Singapore Health Minister Ong Ye Kung announced in Parliament on Tuesday (21 Mar) that approximately 15% of the country’s COVID-19 vaccine doses, valued at S$140 million, have expired.
This was said during the debate on the White Paper on Singapore’s response to COVID-19, where Mr Ong called this expiration an “insurance premium” Singapore was prepared to pay to prevent the catastrophic consequences of a vaccine shortage.
Before vaccines were available, Singapore implemented a circuit breaker in April 2020 to contain the pandemic, which cost around S$11 billion in Gross Domestic Product loss.
Additionally, the government spent nearly S$60 billion over two financial years to support businesses and workers during the crisis.
The early procurement of vaccines protected Singapore from further circuit breakers during the Delta and Omicron waves, saving lives and reducing hardships, said Mr Ong.
Mr. Ong emphasized that Singapore “deliberately over-procured” vaccines due to uncertainties surrounding the efficacy of different candidates and potential disruptions in supply chains.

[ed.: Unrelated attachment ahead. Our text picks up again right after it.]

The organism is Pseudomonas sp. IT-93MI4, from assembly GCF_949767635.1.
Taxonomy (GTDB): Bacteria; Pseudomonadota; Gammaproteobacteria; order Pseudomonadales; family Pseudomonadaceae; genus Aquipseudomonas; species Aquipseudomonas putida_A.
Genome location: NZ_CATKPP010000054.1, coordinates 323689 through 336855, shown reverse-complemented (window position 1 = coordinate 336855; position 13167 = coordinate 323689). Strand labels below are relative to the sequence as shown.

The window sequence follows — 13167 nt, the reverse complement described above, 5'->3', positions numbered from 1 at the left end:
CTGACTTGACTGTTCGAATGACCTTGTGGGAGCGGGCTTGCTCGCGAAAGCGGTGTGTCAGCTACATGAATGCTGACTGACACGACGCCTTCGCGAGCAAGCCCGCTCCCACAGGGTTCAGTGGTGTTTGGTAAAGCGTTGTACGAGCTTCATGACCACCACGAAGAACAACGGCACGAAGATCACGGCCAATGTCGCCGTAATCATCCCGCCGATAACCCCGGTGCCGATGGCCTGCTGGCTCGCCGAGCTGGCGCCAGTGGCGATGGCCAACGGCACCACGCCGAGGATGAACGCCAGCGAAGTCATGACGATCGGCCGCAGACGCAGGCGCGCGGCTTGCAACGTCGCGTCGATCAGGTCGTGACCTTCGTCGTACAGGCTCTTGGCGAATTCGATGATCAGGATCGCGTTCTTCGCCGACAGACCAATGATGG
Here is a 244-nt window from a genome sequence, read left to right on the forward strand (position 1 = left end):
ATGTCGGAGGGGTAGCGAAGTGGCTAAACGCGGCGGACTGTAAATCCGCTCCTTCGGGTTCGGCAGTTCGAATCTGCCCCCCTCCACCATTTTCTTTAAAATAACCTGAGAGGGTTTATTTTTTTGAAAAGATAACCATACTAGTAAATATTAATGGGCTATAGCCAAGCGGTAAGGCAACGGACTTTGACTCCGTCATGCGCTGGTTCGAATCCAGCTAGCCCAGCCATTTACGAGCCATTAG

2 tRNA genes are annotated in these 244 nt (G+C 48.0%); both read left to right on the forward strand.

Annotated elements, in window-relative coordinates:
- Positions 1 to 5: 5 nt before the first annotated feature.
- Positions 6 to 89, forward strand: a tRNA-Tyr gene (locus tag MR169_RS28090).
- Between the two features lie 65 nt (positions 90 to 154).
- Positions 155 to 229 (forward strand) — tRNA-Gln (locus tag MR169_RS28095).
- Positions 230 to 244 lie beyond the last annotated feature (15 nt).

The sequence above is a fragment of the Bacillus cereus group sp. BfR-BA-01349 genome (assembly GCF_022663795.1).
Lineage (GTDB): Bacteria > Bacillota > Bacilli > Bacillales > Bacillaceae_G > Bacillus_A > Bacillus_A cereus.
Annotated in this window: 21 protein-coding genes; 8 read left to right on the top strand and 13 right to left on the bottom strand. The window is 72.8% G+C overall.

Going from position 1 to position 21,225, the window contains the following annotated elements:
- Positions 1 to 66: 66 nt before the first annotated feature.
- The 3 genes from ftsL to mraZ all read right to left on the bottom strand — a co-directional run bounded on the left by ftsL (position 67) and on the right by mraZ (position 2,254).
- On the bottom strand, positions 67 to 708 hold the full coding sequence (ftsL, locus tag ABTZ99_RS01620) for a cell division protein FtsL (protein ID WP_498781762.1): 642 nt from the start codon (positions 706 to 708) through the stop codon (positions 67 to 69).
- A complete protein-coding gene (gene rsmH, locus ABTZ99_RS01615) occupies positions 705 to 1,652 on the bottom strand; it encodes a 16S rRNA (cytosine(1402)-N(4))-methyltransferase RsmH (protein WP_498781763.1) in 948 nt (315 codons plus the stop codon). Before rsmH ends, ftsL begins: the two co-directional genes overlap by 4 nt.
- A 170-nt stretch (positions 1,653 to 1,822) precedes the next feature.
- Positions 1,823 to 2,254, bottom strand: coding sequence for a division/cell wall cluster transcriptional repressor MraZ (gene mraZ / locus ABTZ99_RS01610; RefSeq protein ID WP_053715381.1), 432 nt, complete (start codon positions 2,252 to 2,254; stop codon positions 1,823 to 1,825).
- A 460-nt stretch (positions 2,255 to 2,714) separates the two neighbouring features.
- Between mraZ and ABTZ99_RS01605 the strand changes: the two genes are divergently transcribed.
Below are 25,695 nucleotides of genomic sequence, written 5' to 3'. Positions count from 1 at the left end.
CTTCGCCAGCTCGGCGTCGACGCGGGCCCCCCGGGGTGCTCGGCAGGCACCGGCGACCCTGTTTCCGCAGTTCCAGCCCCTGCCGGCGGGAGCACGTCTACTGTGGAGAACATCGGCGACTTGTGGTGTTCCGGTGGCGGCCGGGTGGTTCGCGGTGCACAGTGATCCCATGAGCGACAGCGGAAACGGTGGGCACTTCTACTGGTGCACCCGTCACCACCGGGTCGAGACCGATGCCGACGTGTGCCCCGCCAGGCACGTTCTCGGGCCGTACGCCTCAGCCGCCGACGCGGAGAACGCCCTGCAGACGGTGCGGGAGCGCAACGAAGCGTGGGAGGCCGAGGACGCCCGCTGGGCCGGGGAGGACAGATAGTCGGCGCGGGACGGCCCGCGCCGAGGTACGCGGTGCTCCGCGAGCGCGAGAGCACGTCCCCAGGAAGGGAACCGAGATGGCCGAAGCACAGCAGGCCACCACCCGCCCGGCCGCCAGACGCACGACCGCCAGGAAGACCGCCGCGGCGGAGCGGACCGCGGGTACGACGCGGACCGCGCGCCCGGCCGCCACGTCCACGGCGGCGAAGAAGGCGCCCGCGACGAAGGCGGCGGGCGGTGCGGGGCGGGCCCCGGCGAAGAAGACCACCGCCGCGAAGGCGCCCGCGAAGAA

This approach led to spare vaccine stock that eventually expired. Although the government attempted to donate excess vaccines, there were no takers due to an oversupply worldwide.
While Mr Ong expressed a preference for greater transparency regarding the expired vaccines but noted that suppliers agreed to reveal the total value only, without providing a quantity breakdown.
He added that the percentage of expired vaccines is expected to rise to around 25% before stabilizing.
Mr Ong notes that to prepare for potential future variants, Singapore’s multifaceted vaccine strategy will involve maintaining and periodically refreshing an adequate vaccine stock, retaining a network of vaccination centers, securing early access to vaccines against other pathogens, investing in vaccine research and development, and establishing six vaccine manufacturing plants in the country.